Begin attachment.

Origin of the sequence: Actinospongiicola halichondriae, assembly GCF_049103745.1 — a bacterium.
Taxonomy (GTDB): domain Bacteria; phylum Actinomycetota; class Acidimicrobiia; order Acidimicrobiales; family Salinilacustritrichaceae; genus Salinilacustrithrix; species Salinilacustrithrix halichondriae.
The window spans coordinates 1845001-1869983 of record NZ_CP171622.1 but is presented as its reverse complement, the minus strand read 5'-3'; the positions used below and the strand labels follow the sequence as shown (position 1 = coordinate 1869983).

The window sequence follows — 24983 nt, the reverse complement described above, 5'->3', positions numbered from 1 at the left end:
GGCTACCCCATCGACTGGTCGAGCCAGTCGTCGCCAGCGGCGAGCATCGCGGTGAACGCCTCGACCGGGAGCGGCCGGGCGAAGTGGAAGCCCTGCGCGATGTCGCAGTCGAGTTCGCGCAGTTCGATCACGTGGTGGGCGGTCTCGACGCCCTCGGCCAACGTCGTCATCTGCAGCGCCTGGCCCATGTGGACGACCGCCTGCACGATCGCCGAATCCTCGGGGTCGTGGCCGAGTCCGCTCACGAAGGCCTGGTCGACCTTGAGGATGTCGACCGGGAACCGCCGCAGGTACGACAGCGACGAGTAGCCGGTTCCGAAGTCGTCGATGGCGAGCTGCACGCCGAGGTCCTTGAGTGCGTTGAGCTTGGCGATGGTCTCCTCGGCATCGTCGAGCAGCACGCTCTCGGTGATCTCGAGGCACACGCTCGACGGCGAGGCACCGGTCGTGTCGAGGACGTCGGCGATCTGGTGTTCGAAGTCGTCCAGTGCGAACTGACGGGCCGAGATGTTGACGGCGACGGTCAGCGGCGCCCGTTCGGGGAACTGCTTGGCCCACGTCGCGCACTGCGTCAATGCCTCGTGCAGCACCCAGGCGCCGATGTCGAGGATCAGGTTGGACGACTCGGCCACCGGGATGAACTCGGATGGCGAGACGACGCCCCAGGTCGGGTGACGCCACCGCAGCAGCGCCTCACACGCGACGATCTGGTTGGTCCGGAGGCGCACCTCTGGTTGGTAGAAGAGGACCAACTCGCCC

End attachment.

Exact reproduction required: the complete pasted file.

Origin of the sequence: Actinospongiicola halichondriae, assembly GCF_049103745.1 — a bacterium.
Taxonomy (GTDB): domain Bacteria; phylum Actinomycetota; class Acidimicrobiia; order Acidimicrobiales; family Salinilacustritrichaceae; genus Salinilacustrithrix; species Salinilacustrithrix halichondriae.
The window spans coordinates 1845001-1869983 of record NZ_CP171622.1 but is presented as its reverse complement, the minus strand read 5'-3'; the positions used below and the strand labels follow the sequence as shown (position 1 = coordinate 1869983).

The window sequence follows — 24983 nt, the reverse complement described above, 5'->3', positions numbered from 1 at the left end:
GGCTACCCCATCGACTGGTCGAGCCAGTCGTCGCCAGCGGCGAGCATCGCGGTGAACGCCTCGACCGGGAGCGGCCGGGCGAAGTGGAAGCCCTGCGCGATGTCGCAGTCGAGTTCGCGCAGTTCGATCACGTGGTGGGCGGTCTCGACGCCCTCGGCCAACGTCGTCATCTGCAGCGCCTGGCCCATGTGGACGACCGCCTGCACGATCGCCGAATCCTCGGGGTCGTGGCCGAGTCCGCTCACGAAGGCCTGGTCGACCTTGAGGATGTCGACCGGGAACCGCCGCAGGTACGACAGCGACGAGTAGCCGGTTCCGAAGTCGTCGATGGCGAGCTGCACGCCGAGGTCCTTGAGTGCGTTGAGCTTGGCGATGGTCTCCTCGGCATCGTCGAGCAGCACGCTCTCGGTGATCTCGAGGCACACGCTCGACGGCGAGGCACCGGTCGTGTCGAGGACGTCGGCGATCTGGTGTTCGAAGTCGTCCAGTGCGAACTGACGGGCCGAGATGTTGACGGCGACGGTCAGCGGCGCCCGTTCGGGGAACTGCTTGGCCCACGTCGCGCACTGCGTCAATGCCTCGTGCAGCACCCAGGCGCCGATGTCGAGGATCAGGTTGGACGACTCGGCCACCGGGATGAACTCGGATGGCGAGACGACGCCCCAGGTCGGGTGACGCCACCGCAGCAGCGCCTCACACGCGACGATCTGGTTGGTCCGGAGGCGCACCTCTGGTTGGTAGAAGAGGACCAACTCGCCC